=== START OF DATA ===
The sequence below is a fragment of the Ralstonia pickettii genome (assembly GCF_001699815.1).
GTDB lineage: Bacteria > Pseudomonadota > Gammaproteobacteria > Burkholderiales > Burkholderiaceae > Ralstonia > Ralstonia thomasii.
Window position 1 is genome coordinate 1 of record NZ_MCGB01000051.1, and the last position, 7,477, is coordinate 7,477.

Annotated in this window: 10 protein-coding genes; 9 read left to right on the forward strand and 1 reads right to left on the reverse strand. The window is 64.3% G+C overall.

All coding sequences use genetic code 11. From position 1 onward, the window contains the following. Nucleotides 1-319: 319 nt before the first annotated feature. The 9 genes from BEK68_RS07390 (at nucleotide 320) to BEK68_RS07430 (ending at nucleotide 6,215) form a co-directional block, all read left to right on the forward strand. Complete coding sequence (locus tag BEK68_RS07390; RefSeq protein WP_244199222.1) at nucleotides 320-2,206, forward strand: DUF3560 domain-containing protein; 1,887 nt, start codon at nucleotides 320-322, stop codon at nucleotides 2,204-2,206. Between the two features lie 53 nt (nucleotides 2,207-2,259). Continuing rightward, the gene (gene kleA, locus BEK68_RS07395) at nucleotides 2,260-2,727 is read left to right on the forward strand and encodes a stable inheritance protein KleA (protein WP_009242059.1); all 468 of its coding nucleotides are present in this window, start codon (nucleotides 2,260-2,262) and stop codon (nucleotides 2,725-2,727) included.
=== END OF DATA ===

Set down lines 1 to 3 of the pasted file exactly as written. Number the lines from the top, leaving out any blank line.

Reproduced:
The sequence below is a fragment of the Ralstonia pickettii genome (assembly GCF_001699815.1).
GTDB lineage: Bacteria > Pseudomonadota > Gammaproteobacteria > Burkholderiales > Burkholderiaceae > Ralstonia > Ralstonia thomasii.
Window position 1 is genome coordinate 1 of record NZ_MCGB01000051.1, and the last position, 7,477, is coordinate 7,477.